On April 4, 20222 show Anni and Kenny interviewed author and photographer Doug Alderson. Doug prefers a kayak to a desk, hugs trees and friends, and loves observing alligators, manatees and other wildlife. Most of his 15 published books focus on the dynamic and quirky nature of his home state of Florida. They include America’s Alligator, Wild Florida Waters, Waters Less Traveled, New Dawn for the Kissimmee River, Encounters with Florida’s Endangered Wildlife and A New Guide to Old Florida Attractions, which the Florida Writers Association placed in the top five of published books for 2017. He has won five first place Royal Palm Literary awards for nonfiction books and several other state and national writing and photography awards. Additionally, his articles and photographs have been featured in numerous magazines.
Doug received the inaugural Environmental Service Award by Paddle Florida in 2015 “for conspicuous commitment, unflagging dedication and love of Florida’s natural environment.” For several years, he coordinated Florida’s designated paddling trail system and helped to establish the 1,515-mile Florida Circumnavigational Saltwater Paddling Trail. He is currently the Outreach and Advocacy Director for Apalachicola Riverkeeper.
Doug and his wife Cyndi have been living in an intentional neighborhood south of Tallahassee for about 35 years. They raised their daughter there and she now lives next door and teaches at a local elementary school. They built a small passive solar house using lots of recycled wood, windows and doors, established gardens and planted fruit trees, and put in walking trails connecting to our neighbors. All of their neighborhood friends have gardens who freely share knowledge, seeds and vegetables. The footprint of Doug’s home is small and even though they don’t have solar energy due to tree cover, their electric bill is usually under $100 a month. Doug drive a Prius to reduce transportation impacts and, to the surprise of many, can fit two kayaks on top for fun trips on Florida’s rivers and coast!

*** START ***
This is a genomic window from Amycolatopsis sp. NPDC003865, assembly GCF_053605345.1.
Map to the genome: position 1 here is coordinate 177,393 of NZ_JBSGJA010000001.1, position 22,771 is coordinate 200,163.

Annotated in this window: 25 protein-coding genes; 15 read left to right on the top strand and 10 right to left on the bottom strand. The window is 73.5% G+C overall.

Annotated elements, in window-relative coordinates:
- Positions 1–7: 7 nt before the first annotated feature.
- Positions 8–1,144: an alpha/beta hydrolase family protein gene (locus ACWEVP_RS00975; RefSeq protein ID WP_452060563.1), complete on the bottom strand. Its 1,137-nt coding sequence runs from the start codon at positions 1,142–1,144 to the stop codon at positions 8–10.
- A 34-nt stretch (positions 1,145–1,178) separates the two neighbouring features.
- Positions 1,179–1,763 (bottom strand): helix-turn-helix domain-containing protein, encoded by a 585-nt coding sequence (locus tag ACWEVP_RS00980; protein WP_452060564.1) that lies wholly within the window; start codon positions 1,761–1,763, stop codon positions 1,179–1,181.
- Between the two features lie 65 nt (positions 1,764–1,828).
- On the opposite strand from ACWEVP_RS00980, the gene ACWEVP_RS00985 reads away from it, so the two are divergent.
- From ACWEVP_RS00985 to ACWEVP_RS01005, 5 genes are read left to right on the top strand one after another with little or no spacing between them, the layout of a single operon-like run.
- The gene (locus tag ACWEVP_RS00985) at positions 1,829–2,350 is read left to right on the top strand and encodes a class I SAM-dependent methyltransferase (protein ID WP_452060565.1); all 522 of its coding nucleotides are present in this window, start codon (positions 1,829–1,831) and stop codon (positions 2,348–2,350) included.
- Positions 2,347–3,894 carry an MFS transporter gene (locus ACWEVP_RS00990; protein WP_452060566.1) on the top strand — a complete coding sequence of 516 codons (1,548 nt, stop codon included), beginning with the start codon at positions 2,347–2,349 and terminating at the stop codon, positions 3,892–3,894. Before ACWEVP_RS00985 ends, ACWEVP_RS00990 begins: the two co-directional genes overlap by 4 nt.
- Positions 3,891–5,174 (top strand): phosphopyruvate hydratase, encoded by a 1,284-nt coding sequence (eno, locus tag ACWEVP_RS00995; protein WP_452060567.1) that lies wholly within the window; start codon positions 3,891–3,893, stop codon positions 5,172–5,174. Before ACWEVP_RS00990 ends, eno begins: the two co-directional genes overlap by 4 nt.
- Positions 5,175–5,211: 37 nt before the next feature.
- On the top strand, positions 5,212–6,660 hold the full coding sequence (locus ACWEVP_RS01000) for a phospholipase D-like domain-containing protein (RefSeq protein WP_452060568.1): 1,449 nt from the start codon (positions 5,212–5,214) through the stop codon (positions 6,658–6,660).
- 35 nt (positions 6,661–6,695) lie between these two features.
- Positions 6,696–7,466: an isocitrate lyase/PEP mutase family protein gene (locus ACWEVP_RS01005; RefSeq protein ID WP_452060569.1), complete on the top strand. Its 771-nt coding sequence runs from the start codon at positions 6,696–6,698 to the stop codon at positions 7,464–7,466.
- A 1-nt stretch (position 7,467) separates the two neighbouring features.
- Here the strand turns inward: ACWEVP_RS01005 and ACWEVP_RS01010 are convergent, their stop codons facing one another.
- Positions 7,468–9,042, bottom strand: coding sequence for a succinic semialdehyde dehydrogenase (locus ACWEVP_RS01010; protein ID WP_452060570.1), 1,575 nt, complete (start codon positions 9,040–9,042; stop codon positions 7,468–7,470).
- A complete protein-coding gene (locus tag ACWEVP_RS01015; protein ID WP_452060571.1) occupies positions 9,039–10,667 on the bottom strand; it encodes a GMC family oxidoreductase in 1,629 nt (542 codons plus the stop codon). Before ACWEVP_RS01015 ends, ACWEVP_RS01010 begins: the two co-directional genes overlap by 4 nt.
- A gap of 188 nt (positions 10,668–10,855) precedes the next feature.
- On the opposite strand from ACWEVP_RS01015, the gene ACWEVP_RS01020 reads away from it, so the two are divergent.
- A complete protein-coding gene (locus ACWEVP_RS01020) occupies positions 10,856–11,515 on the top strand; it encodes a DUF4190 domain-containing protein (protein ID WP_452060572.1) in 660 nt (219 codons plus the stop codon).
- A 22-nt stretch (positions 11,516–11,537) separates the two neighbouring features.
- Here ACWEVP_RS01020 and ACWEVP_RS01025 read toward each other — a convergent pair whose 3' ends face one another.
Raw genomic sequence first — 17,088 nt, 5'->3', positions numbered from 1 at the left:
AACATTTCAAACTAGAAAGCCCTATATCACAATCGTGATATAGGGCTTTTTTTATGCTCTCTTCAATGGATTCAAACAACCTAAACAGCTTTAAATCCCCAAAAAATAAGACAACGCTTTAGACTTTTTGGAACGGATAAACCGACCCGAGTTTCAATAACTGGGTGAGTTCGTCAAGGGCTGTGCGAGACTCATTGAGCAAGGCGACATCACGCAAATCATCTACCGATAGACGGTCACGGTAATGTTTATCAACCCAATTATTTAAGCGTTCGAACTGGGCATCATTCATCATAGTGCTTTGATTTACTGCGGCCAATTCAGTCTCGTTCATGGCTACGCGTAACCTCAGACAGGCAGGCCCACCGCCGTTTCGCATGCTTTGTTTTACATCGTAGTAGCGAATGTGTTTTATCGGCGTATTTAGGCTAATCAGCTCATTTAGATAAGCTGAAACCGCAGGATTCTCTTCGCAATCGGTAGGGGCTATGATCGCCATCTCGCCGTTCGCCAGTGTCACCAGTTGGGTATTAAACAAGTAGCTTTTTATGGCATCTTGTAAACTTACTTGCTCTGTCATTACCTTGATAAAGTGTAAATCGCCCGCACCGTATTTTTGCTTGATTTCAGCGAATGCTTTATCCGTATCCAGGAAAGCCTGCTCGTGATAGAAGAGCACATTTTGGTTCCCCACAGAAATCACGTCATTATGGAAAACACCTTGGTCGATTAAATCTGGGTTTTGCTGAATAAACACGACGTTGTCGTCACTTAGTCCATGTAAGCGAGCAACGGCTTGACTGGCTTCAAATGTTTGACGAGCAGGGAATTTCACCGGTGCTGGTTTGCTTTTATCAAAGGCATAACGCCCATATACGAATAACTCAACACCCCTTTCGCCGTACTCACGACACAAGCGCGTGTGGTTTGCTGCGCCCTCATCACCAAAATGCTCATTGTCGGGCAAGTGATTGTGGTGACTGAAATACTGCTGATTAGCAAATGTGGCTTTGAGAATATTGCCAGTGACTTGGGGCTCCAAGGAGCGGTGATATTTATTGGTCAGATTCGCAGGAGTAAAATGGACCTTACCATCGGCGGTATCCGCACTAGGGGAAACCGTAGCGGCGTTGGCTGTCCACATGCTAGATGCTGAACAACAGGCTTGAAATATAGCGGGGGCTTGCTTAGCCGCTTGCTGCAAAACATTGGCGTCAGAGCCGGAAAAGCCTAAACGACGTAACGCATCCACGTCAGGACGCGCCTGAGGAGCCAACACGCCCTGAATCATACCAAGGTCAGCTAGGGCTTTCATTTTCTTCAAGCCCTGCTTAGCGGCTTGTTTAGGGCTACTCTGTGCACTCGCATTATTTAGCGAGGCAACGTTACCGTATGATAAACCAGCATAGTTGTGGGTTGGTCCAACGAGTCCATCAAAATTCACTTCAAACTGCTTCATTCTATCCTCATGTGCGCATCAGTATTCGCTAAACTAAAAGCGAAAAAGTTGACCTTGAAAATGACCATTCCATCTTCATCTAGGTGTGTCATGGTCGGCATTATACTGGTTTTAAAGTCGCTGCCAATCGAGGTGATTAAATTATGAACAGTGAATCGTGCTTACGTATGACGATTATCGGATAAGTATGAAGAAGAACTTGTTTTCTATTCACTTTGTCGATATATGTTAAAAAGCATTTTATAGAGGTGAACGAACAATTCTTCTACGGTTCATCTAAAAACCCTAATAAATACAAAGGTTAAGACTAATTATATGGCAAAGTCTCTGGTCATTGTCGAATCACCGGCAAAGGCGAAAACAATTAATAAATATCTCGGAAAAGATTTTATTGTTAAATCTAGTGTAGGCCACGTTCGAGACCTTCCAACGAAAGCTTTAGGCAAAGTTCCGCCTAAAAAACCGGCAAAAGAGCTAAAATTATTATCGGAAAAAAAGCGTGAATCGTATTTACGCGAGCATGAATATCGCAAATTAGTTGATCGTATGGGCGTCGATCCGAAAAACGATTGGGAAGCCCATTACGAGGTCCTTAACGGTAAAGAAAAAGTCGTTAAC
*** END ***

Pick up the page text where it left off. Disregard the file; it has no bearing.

Hiking the Appalachian Trail right out of high school at age 18 Doug realize that developing a strong relationship to the earth is the key to protecting it. He became strongly involved with the Sierra Club and served as co-chairman of the local group and public lands chairman of the state chapter for several years. He was humbled when the state chapter awarded him their 1979 Environmental Award for efforts to stop clearcut timber practices on the St. Marks National Wildlife Refuge. Because of their efforts, the refuge is now a great example of how to manage and restore native upland pinewoods. He also lobbied in the Florida Legislature throughout the 1980s, representing the Sierra Club and other environmental groups and was part of a team that successfully passed programs to purchase endangered lands and curb pollution.
Around 1980, Doug was adopted as a nephew by a Muscogee spiritual leader named Bear Heart in Oklahoma and a couple of years later, he became closely involved with a group of Muscogee Creek Indian descendants and their traditional ceremonial grounds in north Florida. In 1984, Doug was moved to coordinate the Walk for the Earth, a group walk from California to Washington D.C. to promote environmental sanity, peace and Native American rights, keying on the intersect of all three. It was a moving experience for everyone involved and the core group of walkers have stayed in touch. The following year, they walked across Europe. Some of these activities and experiences are described in his book The Vision Keepers: Walking for Native Americans and the Earth, published by Quest Books.
Whether you are viewing a river from the land or, especially, a kayak, canoe, or paddleboard, let Florida’s Rivers be your guide to celebrating the state’s treasures.